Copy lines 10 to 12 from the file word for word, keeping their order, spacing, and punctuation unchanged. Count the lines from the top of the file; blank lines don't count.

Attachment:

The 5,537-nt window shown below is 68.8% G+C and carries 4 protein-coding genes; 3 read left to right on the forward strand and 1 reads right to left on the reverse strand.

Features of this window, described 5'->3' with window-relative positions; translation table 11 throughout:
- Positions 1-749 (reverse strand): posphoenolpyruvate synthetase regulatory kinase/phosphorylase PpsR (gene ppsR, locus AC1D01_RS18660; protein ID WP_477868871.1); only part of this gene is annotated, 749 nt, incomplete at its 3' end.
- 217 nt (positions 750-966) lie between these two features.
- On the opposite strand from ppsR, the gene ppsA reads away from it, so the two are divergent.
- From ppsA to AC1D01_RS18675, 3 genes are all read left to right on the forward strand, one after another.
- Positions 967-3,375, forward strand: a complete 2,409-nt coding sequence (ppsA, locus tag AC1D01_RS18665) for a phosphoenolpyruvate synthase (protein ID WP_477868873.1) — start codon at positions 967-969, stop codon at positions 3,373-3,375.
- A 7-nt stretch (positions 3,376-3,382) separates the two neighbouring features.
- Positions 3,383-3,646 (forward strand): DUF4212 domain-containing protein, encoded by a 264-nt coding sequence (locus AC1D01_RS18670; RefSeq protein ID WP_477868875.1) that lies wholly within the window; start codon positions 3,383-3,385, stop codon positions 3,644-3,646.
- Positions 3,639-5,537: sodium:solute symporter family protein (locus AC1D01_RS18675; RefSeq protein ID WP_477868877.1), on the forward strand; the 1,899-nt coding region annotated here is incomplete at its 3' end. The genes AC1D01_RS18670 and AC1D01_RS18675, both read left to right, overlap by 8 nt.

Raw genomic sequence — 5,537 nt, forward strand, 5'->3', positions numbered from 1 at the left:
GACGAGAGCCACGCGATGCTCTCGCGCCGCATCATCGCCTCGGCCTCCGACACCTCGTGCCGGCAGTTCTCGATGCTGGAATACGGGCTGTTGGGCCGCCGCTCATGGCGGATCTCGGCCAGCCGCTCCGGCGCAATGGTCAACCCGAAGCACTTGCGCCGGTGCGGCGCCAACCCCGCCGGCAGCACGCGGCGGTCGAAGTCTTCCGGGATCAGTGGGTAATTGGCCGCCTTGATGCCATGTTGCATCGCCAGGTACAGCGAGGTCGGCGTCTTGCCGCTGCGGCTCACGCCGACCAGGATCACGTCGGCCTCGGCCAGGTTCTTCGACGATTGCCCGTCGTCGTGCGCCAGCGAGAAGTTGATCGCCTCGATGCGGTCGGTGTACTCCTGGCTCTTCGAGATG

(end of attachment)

- Positions 3,639-5,537: sodium:solute symporter family protein (locus AC1D01_RS18675; RefSeq protein ID WP_477868877.1), on the forward strand; the 1,899-nt coding region annotated here is incomplete at its 3' end. The genes AC1D01_RS18670 and AC1D01_RS18675, both read left to right, overlap by 8 nt.

Raw genomic sequence — 5,537 nt, forward strand, 5'->3', positions numbered from 1 at the left:
GACGAGAGCCACGCGATGCTCTCGCGCCGCATCATCGCCTCGGCCTCCGACACCTCGTGCCGGCAGTTCTCGATGCTGGAATACGGGCTGTTGGGCCGCCGCTCATGGCGGATCTCGGCCAGCCGCTCCGGCGCAATGGTCAACCCGAAGCACTTGCGCCGGTGCGGCGCCAACCCCGCCGGCAGCACGCGGCGGTCGAAGTCTTCCGGGATCAGTGGGTAATTGGCCGCCTTGATGCCATGTTGCATCGCCAGGTACAGCGAGGTCGGCGTCTTGCCGCTGCGGCTCACGCCGACCAGGATCACGTCGGCCTCGGCCAGGTTCTTCGACGATTGCCCGTCGTCGTGCGCCAGCGAGAAGTTGATCGCCTCGATGCGGTCGGTGTACTCCTGGCTCTTCGAGATG